“At some point I began to value ‘truth,’ that elusive thing, more as I grew older—not only story. I recall lying on a bed, looking at a manuscript on the floor as I reached to turn pages, and thinking to myself, I must mean everything I say, every word, and feeling it as a profound moment in my writing life. When my son was little he went to a convent school for the first year. They’re very good schools, and the public schools were very bad where we lived, around Columbia University. One day when I went to get Gabe, who was five or six, I heard a woman talking to her child. She was a nice woman, I’m sure. She was talking to her eight- or nine-year-old child on the way home up the slope of the hill, and she was saying, ‘When it’s this time of year’—it was autumn—’I think of the leaves in New England, and I think how beautiful they are.’ And I thought, That’s false what she said. I could hear the falsity. She wanted to make her child feel that she was an appreciator of beauty so the child would appreciate the beauty of the leaves turning. I thought, Why doesn’t she really talk to her? I mean, it’s obvious that she had good intentions, but also I realized that good intentions are part of the whole problem. You know? Even in virtuous people, falseness can corrupt their virtue.” — Paula Fox in The Paris Review
I’m going to be honest for a moment. I know you thought my nerdy tendencies stopped at collecting manual typewriters, reading lots of books, listening to chicks with guitars and indulging in tofu scrambles. But there’s something else. I heart The Venture Brothers. Kevin got the DVD set for Christmas, and, well, they’re like animated crack.
So my little nerd-heart soared when I found this blog, by one of the animators, with storyboards and sketches and such.
Sometimes Chicago holds little vortexes of goodness, pockets of peace that you can slip into if you’re very lucky: homemade tacos, Andrew Bird, ginger beer and rum drinks with names like “warm and dark” or “dark and stormy,” candles, Walt Disney movies that make us cry about little Scottish dogs that never, ever leave their master’s side. Even after the master dies and is buried in the kirkyard.
Coudal Partners curates the Museum of Online Museums. Grocery lists? Vermeer? Squished pennies? Absinthe? Soviet radios? Yes. Yes.
Last night my friend Ross and I went to a reading by one of my very favorite authors, Amy Bloom. Bethy, one of my closest high school friends, gave me one of her books when I was 17, and I quickly devoured Bloom’s soulful, delicate, psychologically rich short stories. I had wanted to see her read in New York when I was 19, interning at Newsweek, but my editor wanted me to stay late and find errant commas and spacing errors in that week’s proofs.
Basically I’d been waiting like 8 years to see this woman. So I was psyched, and soaked up several quick lessons from her talk:
1) Past the age of ten, our experiences reveal things about us rather than shape us. Characters can reveal themselves via their reactions to their experiences.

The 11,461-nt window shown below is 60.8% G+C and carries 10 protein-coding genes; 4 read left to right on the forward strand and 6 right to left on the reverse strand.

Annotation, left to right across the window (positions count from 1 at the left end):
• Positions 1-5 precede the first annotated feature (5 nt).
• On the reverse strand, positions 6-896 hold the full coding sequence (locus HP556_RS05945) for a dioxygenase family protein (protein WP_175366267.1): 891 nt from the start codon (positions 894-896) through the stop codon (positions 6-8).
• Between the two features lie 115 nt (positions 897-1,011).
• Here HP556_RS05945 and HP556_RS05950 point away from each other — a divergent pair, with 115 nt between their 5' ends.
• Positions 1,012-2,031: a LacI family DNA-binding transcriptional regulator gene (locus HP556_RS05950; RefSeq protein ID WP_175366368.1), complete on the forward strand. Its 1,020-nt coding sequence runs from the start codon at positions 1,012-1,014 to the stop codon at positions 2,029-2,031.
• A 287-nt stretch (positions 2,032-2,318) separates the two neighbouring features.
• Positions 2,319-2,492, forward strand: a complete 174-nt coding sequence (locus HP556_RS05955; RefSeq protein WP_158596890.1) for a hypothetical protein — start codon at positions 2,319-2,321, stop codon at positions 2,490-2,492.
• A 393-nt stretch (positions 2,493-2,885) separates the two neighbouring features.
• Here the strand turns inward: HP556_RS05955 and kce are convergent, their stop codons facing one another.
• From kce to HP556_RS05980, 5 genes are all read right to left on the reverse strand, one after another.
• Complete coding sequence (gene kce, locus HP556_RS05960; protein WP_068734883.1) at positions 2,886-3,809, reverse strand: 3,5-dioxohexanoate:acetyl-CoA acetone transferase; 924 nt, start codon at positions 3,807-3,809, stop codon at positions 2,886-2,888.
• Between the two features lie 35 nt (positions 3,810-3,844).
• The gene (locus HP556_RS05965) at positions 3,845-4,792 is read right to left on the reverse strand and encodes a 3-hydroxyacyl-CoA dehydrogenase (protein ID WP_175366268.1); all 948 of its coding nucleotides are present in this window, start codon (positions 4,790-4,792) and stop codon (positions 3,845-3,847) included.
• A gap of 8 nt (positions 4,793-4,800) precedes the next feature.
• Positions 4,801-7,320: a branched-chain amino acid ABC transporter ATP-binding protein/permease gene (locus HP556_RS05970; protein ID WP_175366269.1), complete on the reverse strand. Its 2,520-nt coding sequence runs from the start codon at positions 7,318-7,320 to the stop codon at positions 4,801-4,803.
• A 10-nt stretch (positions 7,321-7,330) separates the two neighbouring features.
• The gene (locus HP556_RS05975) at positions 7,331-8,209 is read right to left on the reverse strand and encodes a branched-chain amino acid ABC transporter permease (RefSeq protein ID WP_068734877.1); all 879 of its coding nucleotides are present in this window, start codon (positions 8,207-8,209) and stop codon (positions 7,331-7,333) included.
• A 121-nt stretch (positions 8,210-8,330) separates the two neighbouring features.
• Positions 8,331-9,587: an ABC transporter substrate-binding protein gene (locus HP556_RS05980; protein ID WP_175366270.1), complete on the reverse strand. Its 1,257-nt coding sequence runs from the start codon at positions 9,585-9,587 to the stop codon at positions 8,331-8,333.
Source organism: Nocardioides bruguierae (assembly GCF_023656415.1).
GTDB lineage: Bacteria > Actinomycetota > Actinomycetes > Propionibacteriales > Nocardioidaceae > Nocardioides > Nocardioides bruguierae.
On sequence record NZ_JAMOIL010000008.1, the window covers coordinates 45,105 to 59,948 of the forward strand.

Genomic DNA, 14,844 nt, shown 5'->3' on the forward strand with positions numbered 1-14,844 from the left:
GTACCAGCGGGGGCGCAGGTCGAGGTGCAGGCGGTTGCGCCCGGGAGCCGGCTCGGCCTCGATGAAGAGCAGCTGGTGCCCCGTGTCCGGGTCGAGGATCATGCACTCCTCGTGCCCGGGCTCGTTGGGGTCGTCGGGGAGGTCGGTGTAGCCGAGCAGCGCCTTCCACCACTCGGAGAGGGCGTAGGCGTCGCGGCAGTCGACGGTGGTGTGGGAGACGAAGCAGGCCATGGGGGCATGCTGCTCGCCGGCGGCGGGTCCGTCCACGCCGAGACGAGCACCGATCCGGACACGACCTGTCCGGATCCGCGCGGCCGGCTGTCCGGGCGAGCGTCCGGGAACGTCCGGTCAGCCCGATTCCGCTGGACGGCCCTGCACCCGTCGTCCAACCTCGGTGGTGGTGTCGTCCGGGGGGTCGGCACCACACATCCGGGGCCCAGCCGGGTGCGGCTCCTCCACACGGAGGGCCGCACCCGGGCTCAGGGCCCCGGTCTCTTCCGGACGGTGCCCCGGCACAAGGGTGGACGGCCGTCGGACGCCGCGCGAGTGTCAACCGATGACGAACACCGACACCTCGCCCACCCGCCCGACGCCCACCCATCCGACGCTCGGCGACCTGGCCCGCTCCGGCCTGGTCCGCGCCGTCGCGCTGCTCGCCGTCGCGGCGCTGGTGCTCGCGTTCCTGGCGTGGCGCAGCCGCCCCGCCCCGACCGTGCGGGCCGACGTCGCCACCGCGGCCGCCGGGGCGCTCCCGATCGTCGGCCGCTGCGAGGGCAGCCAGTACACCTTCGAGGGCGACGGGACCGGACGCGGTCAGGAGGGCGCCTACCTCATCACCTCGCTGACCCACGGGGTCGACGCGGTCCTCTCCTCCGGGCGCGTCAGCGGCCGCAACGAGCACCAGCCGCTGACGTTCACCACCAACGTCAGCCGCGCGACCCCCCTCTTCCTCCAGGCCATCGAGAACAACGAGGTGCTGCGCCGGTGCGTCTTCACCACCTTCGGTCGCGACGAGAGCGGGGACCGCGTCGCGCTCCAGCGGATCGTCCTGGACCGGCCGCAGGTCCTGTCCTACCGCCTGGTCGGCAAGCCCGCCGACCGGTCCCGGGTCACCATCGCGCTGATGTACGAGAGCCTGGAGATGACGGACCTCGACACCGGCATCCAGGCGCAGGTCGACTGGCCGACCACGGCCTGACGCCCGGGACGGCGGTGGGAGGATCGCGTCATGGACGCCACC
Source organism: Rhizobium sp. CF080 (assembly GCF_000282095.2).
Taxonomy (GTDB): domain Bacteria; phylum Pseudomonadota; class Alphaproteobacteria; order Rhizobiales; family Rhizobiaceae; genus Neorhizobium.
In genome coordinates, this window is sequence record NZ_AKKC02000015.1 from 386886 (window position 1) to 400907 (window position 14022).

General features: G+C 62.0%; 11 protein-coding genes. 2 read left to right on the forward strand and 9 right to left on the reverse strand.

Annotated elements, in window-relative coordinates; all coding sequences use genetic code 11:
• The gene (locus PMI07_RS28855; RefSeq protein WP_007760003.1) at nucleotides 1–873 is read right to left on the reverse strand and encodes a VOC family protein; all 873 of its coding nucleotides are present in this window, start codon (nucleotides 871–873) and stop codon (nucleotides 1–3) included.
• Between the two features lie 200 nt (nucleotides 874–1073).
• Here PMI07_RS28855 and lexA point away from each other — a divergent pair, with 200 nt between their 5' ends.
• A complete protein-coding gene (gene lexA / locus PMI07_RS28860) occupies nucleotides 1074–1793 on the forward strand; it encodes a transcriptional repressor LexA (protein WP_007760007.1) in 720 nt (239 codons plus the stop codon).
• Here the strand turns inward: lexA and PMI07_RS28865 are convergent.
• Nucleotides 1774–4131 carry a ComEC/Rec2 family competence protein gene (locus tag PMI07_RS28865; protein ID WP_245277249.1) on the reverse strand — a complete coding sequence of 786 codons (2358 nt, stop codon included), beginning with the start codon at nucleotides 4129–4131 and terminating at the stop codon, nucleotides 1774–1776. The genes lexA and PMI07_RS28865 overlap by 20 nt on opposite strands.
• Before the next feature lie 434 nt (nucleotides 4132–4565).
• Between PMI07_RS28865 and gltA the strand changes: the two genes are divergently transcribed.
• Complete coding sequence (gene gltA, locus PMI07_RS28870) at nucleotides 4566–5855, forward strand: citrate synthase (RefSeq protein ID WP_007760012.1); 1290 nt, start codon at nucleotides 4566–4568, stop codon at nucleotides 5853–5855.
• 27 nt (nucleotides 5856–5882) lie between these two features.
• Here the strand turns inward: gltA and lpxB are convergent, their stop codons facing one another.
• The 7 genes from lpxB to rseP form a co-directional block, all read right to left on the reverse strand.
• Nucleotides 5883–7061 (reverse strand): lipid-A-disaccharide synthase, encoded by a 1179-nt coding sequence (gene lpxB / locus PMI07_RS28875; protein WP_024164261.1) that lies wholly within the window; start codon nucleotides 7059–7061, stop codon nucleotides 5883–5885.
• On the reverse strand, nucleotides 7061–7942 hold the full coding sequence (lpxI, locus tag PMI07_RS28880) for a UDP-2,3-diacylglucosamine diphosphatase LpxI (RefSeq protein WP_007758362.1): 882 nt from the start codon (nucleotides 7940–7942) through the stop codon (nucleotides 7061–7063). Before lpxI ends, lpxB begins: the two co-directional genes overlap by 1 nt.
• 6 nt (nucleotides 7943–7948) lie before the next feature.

2) There’s a book called 36 Dramatic Situations. It’s a good book.
3) Dialogue shouldn’t read like normal conversation. It’s conversation’s greatest hits.
4) You’re either resilient, or you fall asleep in the snow and die.
5) Her path: Submit to a journal. Then another. Then another.
The crowd was mostly Jewish middle-aged women, for some reason, perhaps because this talk was sponsored by a Jewish literature nonprofit. I was a little surprised — Amy’s material is sometimes a little racy, and my biological clock shuddered a little as a petite 50-something woman with thinning hair asked about a story wherein the protagonist finds both a passionate lover and an understanding husband, and the whole triangle gets along swimmingly. Amy called this “a fairy tale for adults.”
I went up and talked to her after the reading because she also professed a love of theater. Since I happen to run a theater, I thought to myself: Self, go talk to this woman. It will be awkward and seemingly purposeless, but do it anyways. And I did. And she was gracious and lovely and said she truly wanted to stop by next time she’s in town. So maybe.
Afterwards, I downed a couple pints of Guinness and some awesome mac and cheese with Ross at a dive-y pub where the bartender sported a black eye, and all was right with the world.
I spent the weekend with my sister Lisa and my mother, who both flew in from Buffalo to visit for a few days. Hanging out for too long with the origins of my DNA is a little hazardous to the health. To decompress after dropping them at the airport at 7am, I spent today with: pad thai; Live Free or Die Hard; Kevin; and my good friends, the pajamas. Now pale dusky sunlight slips over the bare branches outside my window. Everything’s quiet.
This article explains why I was cut after 6 weeks at Hirsh in ’05: Each school’s budget relies on projected student attendance figures, thanks to CPS’s convoluted, archane policies. Schools should not have to rely on psychic powers in order to properly structure their staffs. Call me crazy.